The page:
23 y/o g/son unable to call about job due to anxiety

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    • #132938

      My g/s sees a psychologist, psychiatrist,& community based manager. She talked to John about the things to do in order to try to get an interview for job such as stocker, or bagger at local grocery store. I talked with him about writing notes, as if he is writing script for movie (example). He has ADHD, LD, math disorder, hydrocephalus, and anxiety. He takes Ritalin 20mg three times a day (maximum amount). He is unable to call about job availability, and I am unsure what to do to help him. Any suggestions would be greatly appreciated. Thank you, Sharon

    • #132943

      I think it’d be important to try to figure out why he’s unable to call. It’s usually not just an ADHD inattention / motivation thing. There are often other reasons at play including fear of rejection, fear of responsibility, social anxiety, phone avoidance, etc. Once those issues are identified and addressed, the other work that you all are doing to help sequence things and support him will be heard.

      Trying to get a job at any age is hard, but it’s important to understand what makes it so hard for him right now.

    • #133163
      Penny Williams

      Some people do better in person, because they can see and read body language and such. Ask him if he’d feel better inquiring in person. As the previous commenter said, it’s important to ask him what he feels is keeping him from inquiring about job openings, and then work from there. Does the community based manager he works with understand ADHD? If not, it might be really beneficial to find someone that helps with employment for folks with disabilities.

      ADDitude Community Moderator, Parenting ADHD Trainer & Author, Mom to teen w/ ADHD, LDs, and autism

    • #133244

      Adhd drugs add to anxiety. Sometimes less is more I perform best with less. I have adhd and anxiety. I’m not a fan of anxiety drugs. My suggestion is less Ritalin should def help.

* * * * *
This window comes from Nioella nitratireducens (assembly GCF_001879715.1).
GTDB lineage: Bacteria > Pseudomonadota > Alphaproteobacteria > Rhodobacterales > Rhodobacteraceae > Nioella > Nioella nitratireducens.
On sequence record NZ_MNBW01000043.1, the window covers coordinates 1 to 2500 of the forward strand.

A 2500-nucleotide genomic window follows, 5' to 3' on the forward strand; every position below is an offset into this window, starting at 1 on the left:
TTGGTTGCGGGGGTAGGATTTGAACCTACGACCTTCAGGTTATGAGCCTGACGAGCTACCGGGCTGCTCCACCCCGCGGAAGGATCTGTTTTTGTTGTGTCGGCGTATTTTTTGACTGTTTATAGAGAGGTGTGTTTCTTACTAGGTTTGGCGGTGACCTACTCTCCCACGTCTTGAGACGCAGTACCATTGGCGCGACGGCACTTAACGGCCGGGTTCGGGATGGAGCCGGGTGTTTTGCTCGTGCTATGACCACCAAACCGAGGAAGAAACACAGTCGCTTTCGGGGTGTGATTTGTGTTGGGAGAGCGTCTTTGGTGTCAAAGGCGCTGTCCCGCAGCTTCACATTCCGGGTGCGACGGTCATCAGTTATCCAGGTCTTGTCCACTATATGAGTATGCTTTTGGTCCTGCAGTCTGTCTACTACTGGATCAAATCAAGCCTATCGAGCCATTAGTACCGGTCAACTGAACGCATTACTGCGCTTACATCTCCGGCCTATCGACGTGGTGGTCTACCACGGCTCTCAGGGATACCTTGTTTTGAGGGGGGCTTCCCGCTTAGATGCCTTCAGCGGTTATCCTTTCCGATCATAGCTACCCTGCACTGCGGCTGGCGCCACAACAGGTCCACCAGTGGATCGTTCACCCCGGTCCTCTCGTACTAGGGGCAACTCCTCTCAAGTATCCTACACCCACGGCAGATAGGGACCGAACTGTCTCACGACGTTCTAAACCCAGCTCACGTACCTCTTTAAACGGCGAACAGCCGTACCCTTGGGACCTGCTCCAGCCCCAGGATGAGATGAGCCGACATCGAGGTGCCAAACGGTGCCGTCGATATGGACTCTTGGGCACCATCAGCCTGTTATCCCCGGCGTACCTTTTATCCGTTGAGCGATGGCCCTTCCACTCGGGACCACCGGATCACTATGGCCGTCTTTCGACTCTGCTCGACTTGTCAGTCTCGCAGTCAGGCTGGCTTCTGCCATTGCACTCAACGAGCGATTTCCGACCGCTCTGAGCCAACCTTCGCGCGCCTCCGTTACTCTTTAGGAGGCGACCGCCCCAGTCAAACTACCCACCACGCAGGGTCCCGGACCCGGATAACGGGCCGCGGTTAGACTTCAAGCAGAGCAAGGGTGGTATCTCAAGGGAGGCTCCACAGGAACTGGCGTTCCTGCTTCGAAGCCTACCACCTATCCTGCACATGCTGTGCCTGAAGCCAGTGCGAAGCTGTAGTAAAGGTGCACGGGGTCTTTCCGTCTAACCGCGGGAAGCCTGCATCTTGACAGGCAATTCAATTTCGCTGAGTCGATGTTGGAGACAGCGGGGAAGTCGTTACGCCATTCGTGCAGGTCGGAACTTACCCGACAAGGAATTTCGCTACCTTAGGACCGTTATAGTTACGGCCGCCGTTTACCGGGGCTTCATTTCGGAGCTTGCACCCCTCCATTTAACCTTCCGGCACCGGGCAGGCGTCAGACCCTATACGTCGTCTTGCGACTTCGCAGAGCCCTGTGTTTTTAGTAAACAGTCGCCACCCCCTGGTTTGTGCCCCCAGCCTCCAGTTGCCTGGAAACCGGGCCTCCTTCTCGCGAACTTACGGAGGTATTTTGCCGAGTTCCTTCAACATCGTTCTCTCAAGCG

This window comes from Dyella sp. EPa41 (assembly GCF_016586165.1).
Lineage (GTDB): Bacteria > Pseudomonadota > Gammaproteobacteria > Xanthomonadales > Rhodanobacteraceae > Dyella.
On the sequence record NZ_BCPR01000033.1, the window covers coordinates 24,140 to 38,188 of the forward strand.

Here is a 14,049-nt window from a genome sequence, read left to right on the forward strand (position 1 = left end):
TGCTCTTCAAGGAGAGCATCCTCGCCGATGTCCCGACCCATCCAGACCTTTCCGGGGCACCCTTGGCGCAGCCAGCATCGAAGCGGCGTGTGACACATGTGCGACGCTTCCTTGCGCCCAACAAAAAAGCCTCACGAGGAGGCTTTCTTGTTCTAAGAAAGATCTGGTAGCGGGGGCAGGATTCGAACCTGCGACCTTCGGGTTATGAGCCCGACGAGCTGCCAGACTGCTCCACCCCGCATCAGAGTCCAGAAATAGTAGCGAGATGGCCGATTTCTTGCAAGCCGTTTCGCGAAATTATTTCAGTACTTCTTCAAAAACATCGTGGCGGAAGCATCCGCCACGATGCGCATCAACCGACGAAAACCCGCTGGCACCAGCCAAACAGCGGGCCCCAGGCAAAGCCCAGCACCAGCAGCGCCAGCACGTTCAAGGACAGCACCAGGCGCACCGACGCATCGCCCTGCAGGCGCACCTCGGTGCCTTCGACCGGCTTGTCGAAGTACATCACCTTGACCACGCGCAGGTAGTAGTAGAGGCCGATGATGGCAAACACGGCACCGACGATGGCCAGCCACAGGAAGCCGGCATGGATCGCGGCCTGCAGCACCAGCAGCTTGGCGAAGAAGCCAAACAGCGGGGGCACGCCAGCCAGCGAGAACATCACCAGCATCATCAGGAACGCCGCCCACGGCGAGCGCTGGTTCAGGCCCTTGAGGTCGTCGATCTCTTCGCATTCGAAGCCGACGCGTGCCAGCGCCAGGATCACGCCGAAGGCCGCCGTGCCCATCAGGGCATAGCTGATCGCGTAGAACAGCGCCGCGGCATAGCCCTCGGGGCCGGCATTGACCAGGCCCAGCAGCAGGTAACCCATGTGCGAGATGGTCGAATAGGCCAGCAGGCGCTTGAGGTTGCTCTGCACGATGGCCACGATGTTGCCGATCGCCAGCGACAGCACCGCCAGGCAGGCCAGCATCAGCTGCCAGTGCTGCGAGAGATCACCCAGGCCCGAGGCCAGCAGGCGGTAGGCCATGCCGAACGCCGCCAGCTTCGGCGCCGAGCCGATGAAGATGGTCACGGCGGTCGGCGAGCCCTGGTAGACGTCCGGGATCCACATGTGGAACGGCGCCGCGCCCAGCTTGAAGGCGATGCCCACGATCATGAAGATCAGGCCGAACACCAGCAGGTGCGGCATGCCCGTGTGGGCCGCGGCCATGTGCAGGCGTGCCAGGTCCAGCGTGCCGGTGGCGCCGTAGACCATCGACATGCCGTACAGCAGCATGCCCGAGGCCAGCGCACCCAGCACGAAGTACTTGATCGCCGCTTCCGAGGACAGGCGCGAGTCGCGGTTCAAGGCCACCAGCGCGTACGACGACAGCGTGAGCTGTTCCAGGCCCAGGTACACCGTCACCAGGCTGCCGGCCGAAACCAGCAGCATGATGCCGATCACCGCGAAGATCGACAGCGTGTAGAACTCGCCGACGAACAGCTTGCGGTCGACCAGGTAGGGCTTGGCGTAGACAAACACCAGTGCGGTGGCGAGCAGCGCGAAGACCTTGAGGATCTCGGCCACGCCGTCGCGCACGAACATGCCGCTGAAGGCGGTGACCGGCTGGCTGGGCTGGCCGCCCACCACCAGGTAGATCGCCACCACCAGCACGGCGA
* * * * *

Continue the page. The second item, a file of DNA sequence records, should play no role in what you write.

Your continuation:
• #134959
      Amy G

      I know this is heartbreaking, but you really can help your gs. (He’s lucky to have you!)

      My son has similar challenges, and we are just starting work services for him – on top of his meds, therapy, etc.- with DVR. Work services are largely free government services for people with disabilities – career counseling, job training, paid internships/jobs with 1:1 workplace support for job skills and mental health during training/transition, and many other related diagnostic and therapeutic services designed to get and keep a job.

      Don’t let the government service part scare you off. It’s been amazing for us so far (at least here in King County, WA outside Seattle), and as you’re discovering the options are few.

      Like your gs, my son’s anxiety is too debilitating. I’m not sure whether the core challenge is the calls or the anticipation of what follows – interview, interaction at work, fear of not understanding of failing at work. Of failing at life.

      It’s probably all of above. He’s needed special supports to make it in school, so need for work support shouldn’t be surprising. (Though of course it is. We continue to hope he’ll grow out of it even though we know he wont!)

      My son is a junior in high school, so we started the process in his IEP. As an adult, your gs can apply directly for services (with your help as needed) at your local Department of Vocational Rehabilitation. At least it’s DVR here in WA state.

      You are an AMAZING grandma.

      Good luck to you both!

    • #135148

      Thank you so much for the encouraging words!! I have spoken with VR here in Atlanta, and they no longer schedule appointments. You just go and have to wait (they may have had some people that did not keep their appts., and not call to cancel) not sure just a thought. I have read reviews from parents that took their young adults to the program, and after going through the program was not successful in finding employment. Even though John did graduate he was in classes with very few students, and had one on one teacher when needed. I think he was so supported (and he did need it), that maybe he is unsure of what degree of support he will have at a workplace setting. He is unable to tell or count money. His memory is so poor, even with taking Ritalin. His community based support lady has told us to sit tight at this point. Again, thank you so much for your reply. It helps so much to have support, especially when you are a 70 y/o grandma. Thank you, Sharon Harvey

    • #135253

      I don’t know anything. I’m just realizing I have ADD and I’m reading through this website and crying. I’ve been crying for days. I’m in my 50s. I have struggled my entire life. So I am sympathetic to your son. I think he should apply at Kroger. They are so very kind, it seems, hiring differently abled.

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